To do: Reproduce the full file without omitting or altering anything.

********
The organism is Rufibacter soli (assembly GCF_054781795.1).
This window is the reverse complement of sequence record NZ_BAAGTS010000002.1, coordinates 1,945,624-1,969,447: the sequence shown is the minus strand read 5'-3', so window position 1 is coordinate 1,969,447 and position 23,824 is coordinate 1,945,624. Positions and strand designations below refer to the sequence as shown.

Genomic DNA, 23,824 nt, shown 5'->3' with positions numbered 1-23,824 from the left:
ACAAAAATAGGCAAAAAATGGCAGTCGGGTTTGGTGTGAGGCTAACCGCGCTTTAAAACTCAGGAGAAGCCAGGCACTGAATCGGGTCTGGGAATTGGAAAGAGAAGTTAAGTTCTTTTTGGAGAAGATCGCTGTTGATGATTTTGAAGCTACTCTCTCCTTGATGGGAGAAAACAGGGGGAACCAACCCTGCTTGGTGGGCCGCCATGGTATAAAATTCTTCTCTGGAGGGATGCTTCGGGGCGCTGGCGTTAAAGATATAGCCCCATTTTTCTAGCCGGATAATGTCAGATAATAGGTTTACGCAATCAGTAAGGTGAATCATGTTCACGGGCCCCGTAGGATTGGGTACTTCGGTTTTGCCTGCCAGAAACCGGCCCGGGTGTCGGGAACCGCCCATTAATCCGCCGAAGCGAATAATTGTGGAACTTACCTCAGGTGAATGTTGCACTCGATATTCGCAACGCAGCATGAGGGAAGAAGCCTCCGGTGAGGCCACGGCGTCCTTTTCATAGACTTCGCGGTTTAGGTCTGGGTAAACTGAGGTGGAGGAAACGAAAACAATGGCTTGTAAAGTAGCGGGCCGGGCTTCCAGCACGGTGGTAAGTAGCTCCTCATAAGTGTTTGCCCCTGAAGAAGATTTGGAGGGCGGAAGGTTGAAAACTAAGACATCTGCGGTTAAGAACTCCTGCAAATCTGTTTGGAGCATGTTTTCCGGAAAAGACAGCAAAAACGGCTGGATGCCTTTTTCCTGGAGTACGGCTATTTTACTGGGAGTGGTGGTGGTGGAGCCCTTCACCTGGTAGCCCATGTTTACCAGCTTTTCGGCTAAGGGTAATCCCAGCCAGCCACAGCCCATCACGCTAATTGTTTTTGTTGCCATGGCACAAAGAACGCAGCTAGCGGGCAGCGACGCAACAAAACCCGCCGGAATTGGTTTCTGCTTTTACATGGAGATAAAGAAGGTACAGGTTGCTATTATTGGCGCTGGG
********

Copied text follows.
The organism is Rufibacter soli (assembly GCF_054781795.1).
This window is the reverse complement of sequence record NZ_BAAGTS010000002.1, coordinates 1,945,624-1,969,447: the sequence shown is the minus strand read 5'-3', so window position 1 is coordinate 1,969,447 and position 23,824 is coordinate 1,945,624. Positions and strand designations below refer to the sequence as shown.

Genomic DNA, 23,824 nt, shown 5'->3' with positions numbered 1-23,824 from the left:
ACAAAAATAGGCAAAAAATGGCAGTCGGGTTTGGTGTGAGGCTAACCGCGCTTTAAAACTCAGGAGAAGCCAGGCACTGAATCGGGTCTGGGAATTGGAAAGAGAAGTTAAGTTCTTTTTGGAGAAGATCGCTGTTGATGATTTTGAAGCTACTCTCTCCTTGATGGGAGAAAACAGGGGGAACCAACCCTGCTTGGTGGGCCGCCATGGTATAAAATTCTTCTCTGGAGGGATGCTTCGGGGCGCTGGCGTTAAAGATATAGCCCCATTTTTCTAGCCGGATAATGTCAGATAATAGGTTTACGCAATCAGTAAGGTGAATCATGTTCACGGGCCCCGTAGGATTGGGTACTTCGGTTTTGCCTGCCAGAAACCGGCCCGGGTGTCGGGAACCGCCCATTAATCCGCCGAAGCGAATAATTGTGGAACTTACCTCAGGTGAATGTTGCACTCGATATTCGCAACGCAGCATGAGGGAAGAAGCCTCCGGTGAGGCCACGGCGTCCTTTTCATAGACTTCGCGGTTTAGGTCTGGGTAAACTGAGGTGGAGGAAACGAAAACAATGGCTTGTAAAGTAGCGGGCCGGGCTTCCAGCACGGTGGTAAGTAGCTCCTCATAAGTGTTTGCCCCTGAAGAAGATTTGGAGGGCGGAAGGTTGAAAACTAAGACATCTGCGGTTAAGAACTCCTGCAAATCTGTTTGGAGCATGTTTTCCGGAAAAGACAGCAAAAACGGCTGGATGCCTTTTTCCTGGAGTACGGCTATTTTACTGGGAGTGGTGGTGGTGGAGCCCTTCACCTGGTAGCCCATGTTTACCAGCTTTTCGGCTAAGGGTAATCCCAGCCAGCCACAGCCCATCACGCTAATTGTTTTTGTTGCCATGGCACAAAGAACGCAGCTAGCGGGCAGCGACGCAACAAAACCCGCCGGAATTGGTTTCTGCTTTTACATGGAGATAAAGAAGGTACAGGTTGCTATTATTGGCGCTGGG